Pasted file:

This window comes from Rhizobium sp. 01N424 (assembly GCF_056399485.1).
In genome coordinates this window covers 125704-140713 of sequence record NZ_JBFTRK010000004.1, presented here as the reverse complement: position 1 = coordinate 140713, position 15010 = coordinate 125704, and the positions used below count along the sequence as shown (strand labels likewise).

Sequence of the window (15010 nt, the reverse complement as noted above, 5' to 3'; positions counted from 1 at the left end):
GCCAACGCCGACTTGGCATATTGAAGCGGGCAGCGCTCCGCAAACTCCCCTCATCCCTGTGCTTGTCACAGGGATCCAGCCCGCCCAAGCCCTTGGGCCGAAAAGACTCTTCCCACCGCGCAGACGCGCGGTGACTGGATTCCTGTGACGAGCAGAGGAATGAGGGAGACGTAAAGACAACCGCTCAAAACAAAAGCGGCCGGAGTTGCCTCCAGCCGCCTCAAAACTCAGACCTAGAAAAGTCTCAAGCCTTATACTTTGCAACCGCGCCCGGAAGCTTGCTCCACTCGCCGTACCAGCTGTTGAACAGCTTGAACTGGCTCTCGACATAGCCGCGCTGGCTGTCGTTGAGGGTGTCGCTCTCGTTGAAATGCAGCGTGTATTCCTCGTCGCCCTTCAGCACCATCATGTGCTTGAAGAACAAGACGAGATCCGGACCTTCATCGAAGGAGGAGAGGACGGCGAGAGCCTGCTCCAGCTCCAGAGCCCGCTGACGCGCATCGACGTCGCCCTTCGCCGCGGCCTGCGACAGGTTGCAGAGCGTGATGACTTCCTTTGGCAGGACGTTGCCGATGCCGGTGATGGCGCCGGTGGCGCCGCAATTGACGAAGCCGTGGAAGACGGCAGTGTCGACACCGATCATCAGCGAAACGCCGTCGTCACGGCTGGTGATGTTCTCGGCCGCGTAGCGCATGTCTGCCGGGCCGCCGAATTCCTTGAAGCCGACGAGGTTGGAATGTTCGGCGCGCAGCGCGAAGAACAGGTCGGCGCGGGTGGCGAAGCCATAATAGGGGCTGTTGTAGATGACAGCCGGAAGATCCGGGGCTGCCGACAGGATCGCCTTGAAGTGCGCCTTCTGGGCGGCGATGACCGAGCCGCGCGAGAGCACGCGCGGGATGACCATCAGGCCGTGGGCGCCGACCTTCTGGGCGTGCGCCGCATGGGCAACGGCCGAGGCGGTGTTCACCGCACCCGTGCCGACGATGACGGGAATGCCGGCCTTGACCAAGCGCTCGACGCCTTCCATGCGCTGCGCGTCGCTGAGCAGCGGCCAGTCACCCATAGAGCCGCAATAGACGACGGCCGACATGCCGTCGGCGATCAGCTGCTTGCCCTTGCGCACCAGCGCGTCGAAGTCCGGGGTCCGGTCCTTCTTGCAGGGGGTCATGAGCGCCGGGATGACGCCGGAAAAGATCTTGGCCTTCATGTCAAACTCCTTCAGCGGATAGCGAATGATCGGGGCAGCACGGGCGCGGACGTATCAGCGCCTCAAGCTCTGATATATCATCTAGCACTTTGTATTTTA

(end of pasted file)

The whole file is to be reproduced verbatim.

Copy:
This window comes from Rhizobium sp. 01N424 (assembly GCF_056399485.1).
In genome coordinates this window covers 125704-140713 of sequence record NZ_JBFTRK010000004.1, presented here as the reverse complement: position 1 = coordinate 140713, position 15010 = coordinate 125704, and the positions used below count along the sequence as shown (strand labels likewise).

Sequence of the window (15010 nt, the reverse complement as noted above, 5' to 3'; positions counted from 1 at the left end):
GCCAACGCCGACTTGGCATATTGAAGCGGGCAGCGCTCCGCAAACTCCCCTCATCCCTGTGCTTGTCACAGGGATCCAGCCCGCCCAAGCCCTTGGGCCGAAAAGACTCTTCCCACCGCGCAGACGCGCGGTGACTGGATTCCTGTGACGAGCAGAGGAATGAGGGAGACGTAAAGACAACCGCTCAAAACAAAAGCGGCCGGAGTTGCCTCCAGCCGCCTCAAAACTCAGACCTAGAAAAGTCTCAAGCCTTATACTTTGCAACCGCGCCCGGAAGCTTGCTCCACTCGCCGTACCAGCTGTTGAACAGCTTGAACTGGCTCTCGACATAGCCGCGCTGGCTGTCGTTGAGGGTGTCGCTCTCGTTGAAATGCAGCGTGTATTCCTCGTCGCCCTTCAGCACCATCATGTGCTTGAAGAACAAGACGAGATCCGGACCTTCATCGAAGGAGGAGAGGACGGCGAGAGCCTGCTCCAGCTCCAGAGCCCGCTGACGCGCATCGACGTCGCCCTTCGCCGCGGCCTGCGACAGGTTGCAGAGCGTGATGACTTCCTTTGGCAGGACGTTGCCGATGCCGGTGATGGCGCCGGTGGCGCCGCAATTGACGAAGCCGTGGAAGACGGCAGTGTCGACACCGATCATCAGCGAAACGCCGTCGTCACGGCTGGTGATGTTCTCGGCCGCGTAGCGCATGTCTGCCGGGCCGCCGAATTCCTTGAAGCCGACGAGGTTGGAATGTTCGGCGCGCAGCGCGAAGAACAGGTCGGCGCGGGTGGCGAAGCCATAATAGGGGCTGTTGTAGATGACAGCCGGAAGATCCGGGGCTGCCGACAGGATCGCCTTGAAGTGCGCCTTCTGGGCGGCGATGACCGAGCCGCGCGAGAGCACGCGCGGGATGACCATCAGGCCGTGGGCGCCGACCTTCTGGGCGTGCGCCGCATGGGCAACGGCCGAGGCGGTGTTCACCGCACCCGTGCCGACGATGACGGGAATGCCGGCCTTGACCAAGCGCTCGACGCCTTCCATGCGCTGCGCGTCGCTGAGCAGCGGCCAGTCACCCATAGAGCCGCAATAGACGACGGCCGACATGCCGTCGGCGATCAGCTGCTTGCCCTTGCGCACCAGCGCGTCGAAGTCCGGGGTCCGGTCCTTCTTGCAGGGGGTCATGAGCGCCGGGATGACGCCGGAAAAGATCTTGGCCTTCATGTCAAACTCCTTCAGCGGATAGCGAATGATCGGGGCAGCACGGGCGCGGACGTATCAGCGCCTCAAGCTCTGATATATCATCTAGCACTTTGTATTTTA